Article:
In rotation: 6/18/21

Dundee, UK | Former Groucho’s Dundee staff awarded £46,000 in unpaid redundancy after tribunal: A group of Groucho’s Record Store staff have secured a £46,000 win over their former employer after claiming for unpaid wages and redundancy cash. The four former employees raised an employment tribunal action against Stella Brodie claiming for redundancy money, unpaid wages and damages. Mrs Brodie took over the running of the iconic record store after Alastair “Breeks” Brodie died in 2019. Mrs Brodie closed the store in June 2020, but former Groucho’s staff said they were left without wages for weeks after she told them they would not be paid redundancy money. Following an employment tribunal, Mrs Brodie was ordered to pay £45,971 in total. … The former employees went on to start their own business following the closure of Groucho’s, but were left without an income for 12 weeks whilst they established Thirteen Records.

Minneapolis, MN | Electric Fetus Ranked Among The 10 Great Record Stores In America, According To Spin: Minneapolis’ iconic record store, Electric Fetus, has been ranked among the greatest record stores in America. That’s according to music website Spin, which put together a list of 10 of the greatest record stores in America. While there’s no particular ranking of these top vinyl stores, the Electric Fetus is listed third from the top. “Strange name, cool place. So cool, it was apparently the last record store Prince visited before his passing,” Spin writer Jolie Lash said. The list was released in honor of Record Store Day returning June 12 and July 17. Reckless Records in Chicago, Illinois, Music Millennium in Portland, Oregon and Amoeba Music in Hollywood, California are some of the featured stores. The Electric Fetus opened in 1968, and those who run the store admit that the origin of the store’s unique name has been lost to history. As a possible explanation, Lash noted that Hendrix’s Electric Ladyland was released in the same year as the store’s opening.

West Norriton, PA | Coffee Closet with Barista Jake now part of Vinyl Closet Records: Flipping through the record bins can certainly build up an appetite. Fortunately, it’s no longer 1976, and if you happen to be munching on a hot dog with mustard while at the record store, the clerk won’t be asking you to kindly leave the premises with your snack. Eating while browsing is not frowned upon at Vinyl Closet Records. In fact, owners Jason and Angela Bucci McFarland encourage customers to patronize the shop’s new café, Coffee Closet with Barista Jake, which is run by the couple’s son Jake. There’s a mission behind the espressos, medium roast and dark roast coffees, which started from humble beginnings as a coffee cart back in May of 2020. The supplemental business was created to give Jake something to do during the quarantine, Angela McFarland said. … Jake proudly added, “I take the orders and make the coffee. I’m a star, and so is my dad. We work together.”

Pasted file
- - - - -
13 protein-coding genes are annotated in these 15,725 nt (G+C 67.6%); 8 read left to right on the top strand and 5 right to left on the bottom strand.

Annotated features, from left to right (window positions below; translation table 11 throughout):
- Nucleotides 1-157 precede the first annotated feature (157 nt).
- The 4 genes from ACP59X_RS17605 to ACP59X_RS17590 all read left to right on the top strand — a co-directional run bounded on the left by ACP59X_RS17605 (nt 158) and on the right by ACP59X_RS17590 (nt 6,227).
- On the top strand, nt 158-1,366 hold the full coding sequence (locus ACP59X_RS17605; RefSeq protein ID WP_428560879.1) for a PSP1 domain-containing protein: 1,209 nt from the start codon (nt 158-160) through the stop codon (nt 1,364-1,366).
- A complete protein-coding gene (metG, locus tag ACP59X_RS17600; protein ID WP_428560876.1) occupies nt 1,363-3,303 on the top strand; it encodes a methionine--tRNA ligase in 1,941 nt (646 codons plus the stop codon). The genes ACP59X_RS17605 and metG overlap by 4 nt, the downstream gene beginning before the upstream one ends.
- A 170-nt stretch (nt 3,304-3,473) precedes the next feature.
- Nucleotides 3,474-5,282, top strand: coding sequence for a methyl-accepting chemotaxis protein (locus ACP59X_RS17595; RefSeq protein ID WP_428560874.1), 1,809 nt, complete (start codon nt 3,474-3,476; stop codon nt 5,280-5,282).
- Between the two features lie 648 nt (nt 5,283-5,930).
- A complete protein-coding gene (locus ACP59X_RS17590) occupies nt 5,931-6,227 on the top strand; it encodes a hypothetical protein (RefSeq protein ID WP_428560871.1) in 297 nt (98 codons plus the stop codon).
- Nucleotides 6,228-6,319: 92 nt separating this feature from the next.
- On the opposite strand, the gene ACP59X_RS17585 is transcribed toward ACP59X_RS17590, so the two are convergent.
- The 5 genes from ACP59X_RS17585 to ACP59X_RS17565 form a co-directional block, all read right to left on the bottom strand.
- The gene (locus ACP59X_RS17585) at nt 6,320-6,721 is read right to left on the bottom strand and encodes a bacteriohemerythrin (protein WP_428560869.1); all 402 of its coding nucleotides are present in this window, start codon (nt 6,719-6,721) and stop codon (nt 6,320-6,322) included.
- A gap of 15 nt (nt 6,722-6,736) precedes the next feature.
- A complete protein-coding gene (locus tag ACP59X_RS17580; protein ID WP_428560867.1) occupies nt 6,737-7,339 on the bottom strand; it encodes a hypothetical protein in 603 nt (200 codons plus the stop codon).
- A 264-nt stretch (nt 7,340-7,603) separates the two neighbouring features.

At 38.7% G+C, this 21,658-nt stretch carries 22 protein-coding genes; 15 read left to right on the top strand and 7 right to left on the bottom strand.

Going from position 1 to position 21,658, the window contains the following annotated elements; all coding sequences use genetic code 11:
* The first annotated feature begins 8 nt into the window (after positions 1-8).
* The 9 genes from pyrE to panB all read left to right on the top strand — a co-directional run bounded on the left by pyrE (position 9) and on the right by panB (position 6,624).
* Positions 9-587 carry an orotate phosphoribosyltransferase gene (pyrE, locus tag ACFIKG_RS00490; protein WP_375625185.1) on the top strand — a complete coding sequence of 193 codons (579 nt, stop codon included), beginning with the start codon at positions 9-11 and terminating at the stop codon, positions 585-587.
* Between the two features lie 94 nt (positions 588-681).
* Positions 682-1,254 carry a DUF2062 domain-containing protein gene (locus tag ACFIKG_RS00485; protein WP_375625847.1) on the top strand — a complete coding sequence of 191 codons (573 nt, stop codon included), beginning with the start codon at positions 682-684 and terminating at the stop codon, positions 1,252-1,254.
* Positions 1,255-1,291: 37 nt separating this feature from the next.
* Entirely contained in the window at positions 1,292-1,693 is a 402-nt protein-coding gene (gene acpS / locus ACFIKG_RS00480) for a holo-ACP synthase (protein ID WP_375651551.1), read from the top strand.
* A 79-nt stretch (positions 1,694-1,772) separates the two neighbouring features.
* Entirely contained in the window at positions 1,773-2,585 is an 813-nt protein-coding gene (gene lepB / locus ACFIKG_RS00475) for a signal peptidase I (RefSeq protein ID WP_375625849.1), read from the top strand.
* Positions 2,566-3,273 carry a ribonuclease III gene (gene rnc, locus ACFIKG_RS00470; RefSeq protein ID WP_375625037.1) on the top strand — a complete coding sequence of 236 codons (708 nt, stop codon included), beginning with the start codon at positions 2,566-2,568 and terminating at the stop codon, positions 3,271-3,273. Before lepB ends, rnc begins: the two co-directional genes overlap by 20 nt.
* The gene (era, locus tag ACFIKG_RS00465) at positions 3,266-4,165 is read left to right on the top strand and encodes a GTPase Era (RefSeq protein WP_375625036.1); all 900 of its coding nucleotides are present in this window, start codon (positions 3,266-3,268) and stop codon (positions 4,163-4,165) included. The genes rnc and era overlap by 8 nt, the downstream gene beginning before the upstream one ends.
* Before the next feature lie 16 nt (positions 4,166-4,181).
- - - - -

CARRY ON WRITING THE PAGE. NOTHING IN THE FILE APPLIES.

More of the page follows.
Austin, TX | Faster Than Sound: Love Wheel Records Rolls In: Austin music mainstay Mike Nicolai retails vinyl and Indoor Creature parties at the Ballroom. Just off Burnet, North Austin stop Love Wheel Records opened in late April nestled between a nail salon and barber shop. Joe, the three-legged shop dog, greets vinyl patrons in the cheery green and orange store. I left with a few very reasonably priced vintage wares and a complimentary Joe coaster. Love Wheel, named for the gushy Daniel Johnston track about a “love wheel spinnin’ round round round,” offers new and used vinyl across genres, with some books and CDs too. “The first time I moved to Austin I was 26 – I had come here on tour and sort of fell in love with it,” says owner Mike Nicolai, who runs the Brentwood store with wife, Nancy. “I’ve been in and out of town, but I always come back because this feels like home. We’re real happy here, so it seemed like the place to do this.”

Tysons Corner, VA | Remembering the day the Rick Springfield fan army shut down Tysons Corner: June 17 is the 40th anniversary of the day Rick Springfield shut down Tysons Corner. Larry Houck was there. “Talk about having a front-row seat,” said Houck, who worked at the Variety Records in Tysons Corner Center, where Springfield was scheduled to meet fans. “It was totally nuts. All the roads leading to Tysons, all the ramps off the Beltway, were totally congested that day.” In 1981, the Australian heartthrob was doubly famous: as Dr. Noah Drake on “General Hospital” and as the artist behind a priceless piece of pop perfection called “Jessie’s Girl.” “He just had so much exposure that summer,” Houck said. The shopping mall record store has pretty much gone the way of the passenger pigeon, but there was a time when it was a busy crossroads for music lovers, both fans and performers alike. “Santana came in once,” said Houck, 63. “Lou Rawls came in one day. Catfish Hodge used to come in. Bill and Taffy Danoff used to come in quite a bit.”

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